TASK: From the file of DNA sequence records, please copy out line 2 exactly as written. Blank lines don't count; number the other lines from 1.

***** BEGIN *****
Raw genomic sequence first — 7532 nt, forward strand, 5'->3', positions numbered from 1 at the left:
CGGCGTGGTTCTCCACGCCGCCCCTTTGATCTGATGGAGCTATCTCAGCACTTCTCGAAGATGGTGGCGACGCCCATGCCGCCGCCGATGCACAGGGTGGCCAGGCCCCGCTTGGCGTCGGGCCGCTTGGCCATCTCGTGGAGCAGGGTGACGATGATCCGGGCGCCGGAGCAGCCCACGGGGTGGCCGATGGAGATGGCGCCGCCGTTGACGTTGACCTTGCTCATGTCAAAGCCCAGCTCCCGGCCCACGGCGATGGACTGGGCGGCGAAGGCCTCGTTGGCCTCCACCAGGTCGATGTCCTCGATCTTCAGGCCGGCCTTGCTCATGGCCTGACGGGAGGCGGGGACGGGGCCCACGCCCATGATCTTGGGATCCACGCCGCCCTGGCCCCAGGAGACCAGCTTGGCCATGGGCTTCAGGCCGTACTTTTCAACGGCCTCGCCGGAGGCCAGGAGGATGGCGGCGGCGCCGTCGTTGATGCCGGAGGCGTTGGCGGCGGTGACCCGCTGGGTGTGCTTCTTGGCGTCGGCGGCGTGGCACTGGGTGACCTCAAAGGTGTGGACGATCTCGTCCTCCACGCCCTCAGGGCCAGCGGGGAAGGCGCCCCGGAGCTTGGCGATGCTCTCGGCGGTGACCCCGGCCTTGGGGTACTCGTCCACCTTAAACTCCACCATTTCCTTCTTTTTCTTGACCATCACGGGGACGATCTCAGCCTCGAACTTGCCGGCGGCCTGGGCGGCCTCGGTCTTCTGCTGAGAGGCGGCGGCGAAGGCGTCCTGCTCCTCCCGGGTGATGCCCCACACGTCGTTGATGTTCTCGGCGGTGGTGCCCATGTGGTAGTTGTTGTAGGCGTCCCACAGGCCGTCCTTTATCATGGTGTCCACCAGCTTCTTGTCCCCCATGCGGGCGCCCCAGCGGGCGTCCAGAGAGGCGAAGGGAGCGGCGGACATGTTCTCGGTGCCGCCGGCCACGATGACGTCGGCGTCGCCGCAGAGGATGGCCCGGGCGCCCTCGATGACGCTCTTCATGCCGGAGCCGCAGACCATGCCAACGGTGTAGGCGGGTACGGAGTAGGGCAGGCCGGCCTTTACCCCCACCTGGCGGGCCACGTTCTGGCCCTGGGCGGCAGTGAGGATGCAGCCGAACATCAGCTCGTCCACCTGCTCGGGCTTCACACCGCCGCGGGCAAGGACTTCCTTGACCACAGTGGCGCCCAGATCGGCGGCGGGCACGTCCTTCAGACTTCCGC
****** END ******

CGGCGTGGTTCTCCACGCCGCCCCTTTGATCTGATGGAGCTATCTCAGCACTTCTCGAAGATGGTGGCGACGCCCATGCCGCCGCCGATGCACAGGGTGGCCAGGCCCCGCTTGGCGTCGGGCCGCTTGGCCATCTCGTGGAGCAGGGTGACGATGATCCGGGCGCCGGAGCAGCCCACGGGGTGGCCGATGGAGATGGCGCCGCCGTTGACGTTGACCTTGCTCATGTCAAAGCCCAGCTCCCGGCCCACGGCGATGGACTGGGCGGCGAAGGCCTCGTTGGCCTCCACCAGGTCGATGTCCTCGATCTTCAGGCCGGCCTTGCTCATGGCCTGACGGGAGGCGGGGACGGGGCCCACGCCCATGATCTTGGGATCCACGCCGCCCTGGCCCCAGGAGACCAGCTTGGCCATGGGCTTCAGGCCGTACTTTTCAACGGCCTCGCCGGAGGCCAGGAGGATGGCGGCGGCGCCGTCGTTGATGCCGGAGGCGTTGGCGGCGGTGACCCGCTGGGTGTGCTTCTTGGCGTCGGCGGCGTGGCACTGGGTGACCTCAAAGGTGTGGACGATCTCGTCCTCCACGCCCTCAGGGCCAGCGGGGAAGGCGCCCCGGAGCTTGGCGATGCTCTCGGCGGTGACCCCGGCCTTGGGGTACTCGTCCACCTTAAACTCCACCATTTCCTTCTTTTTCTTGACCATCACGGGGACGATCTCAGCCTCGAACTTGCCGGCGGCCTGGGCGGCCTCGGTCTTCTGCTGAGAGGCGGCGGCGAAGGCGTCCTGCTCCTCCCGGGTGATGCCCCACACGTCGTTGATGTTCTCGGCGGTGGTGCCCATGTGGTAGTTGTTGTAGGCGTCCCACAGGCCGTCCTTTATCATGGTGTCCACCAGCTTCTTGTCCCCCATGCGGGCGCCCCAGCGGGCGTCCAGAGAGGCGAAGGGAGCGGCGGACATGTTCTCGGTGCCGCCGGCCACGATGACGTCGGCGTCGCCGCAGAGGATGGCCCGGGCGCCCTCGATGACGCTCTTCATGCCGGAGCCGCAGACCATGCCAACGGTGTAGGCGGGTACGGAGTAGGGCAGGCCGGCCTTTACCCCCACCTGGCGGGCCACGTTCTGGCCCTGGGCGGCAGTGAGGATGCAGCCGAACATCAGCTCGTCCACCTGCTCGGGCTTCACACCGCCGCGGGCAAGGACTTCCTTGACCACAGTGGCGCCCAGATCGGCGGCGGGCACGTCCTTCAGACTTCCGC